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Regulations Hinder Choice

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February 11, 2013

The Fordham Institute’s most recent report School Choice Regulations: Red Tape or Red Herring? examines different types of regulations on private school choice programs and how implementation of regulations effects schools’ participation. It’s not surprising that there is a correlation between regulatory burden and school participation in private choice programs. However, when schools were surveyed about their concerns to participate in programs, they cited not enough eligible families as the reason not to participate, not excessive regulations. But, excessive regulations shouldn’t be overlooked.

We’ve seen concerns about excessive regulation in choice programs and charter schools increase over the years and even discussed these increasing rules on The Stossel Show on Fox Business News. The federal government requires a state to sign onto Common Core in order to receive funds, and regulatory creep at the state and local level is putting charter school autonomy and flexibility in danger.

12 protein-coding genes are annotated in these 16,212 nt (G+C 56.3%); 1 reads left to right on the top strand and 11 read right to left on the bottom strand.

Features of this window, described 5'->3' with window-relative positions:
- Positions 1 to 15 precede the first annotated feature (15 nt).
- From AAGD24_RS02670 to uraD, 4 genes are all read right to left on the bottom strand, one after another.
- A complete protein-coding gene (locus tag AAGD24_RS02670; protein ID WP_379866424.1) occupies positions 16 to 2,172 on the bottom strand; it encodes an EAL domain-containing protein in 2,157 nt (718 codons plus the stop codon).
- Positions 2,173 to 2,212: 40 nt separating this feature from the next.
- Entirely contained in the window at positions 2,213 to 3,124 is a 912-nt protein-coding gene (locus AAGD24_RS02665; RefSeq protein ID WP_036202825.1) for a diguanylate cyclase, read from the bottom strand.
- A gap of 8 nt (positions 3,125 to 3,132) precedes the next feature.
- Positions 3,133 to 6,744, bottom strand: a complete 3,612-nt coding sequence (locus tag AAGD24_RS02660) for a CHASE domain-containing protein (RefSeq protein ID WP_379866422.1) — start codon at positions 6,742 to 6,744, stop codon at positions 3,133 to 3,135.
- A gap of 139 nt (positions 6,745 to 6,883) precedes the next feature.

We’ve known for years that the numbers reported by the fed govt of disadvantaged students in charters was wrong. It was wrong because, as we found out through our annual survey, almost 39 percent of charter schools don’t’ participate in the F&RL program, and therefore their students aren’t counted as such. Why don’t they participate? The most prevalent reason why charters do not participate is because they do not have the proper facilities to prepare meals. Twenty-one percent choose not to apply because of the massive amount of paperwork and bureaucratic red tape that is difficult to abide by with fewer administrators. In 2006, 48% of survey respondents chose not to apply for F&RL status because of the amount of paperwork involved.

This report and its findings aren’t shocking to those who have been keeping an eye on regulatory issues, but reiterating the fact that regulations are a burden to reforms meant to have freedom and flexibility sure doesn’t hurt.

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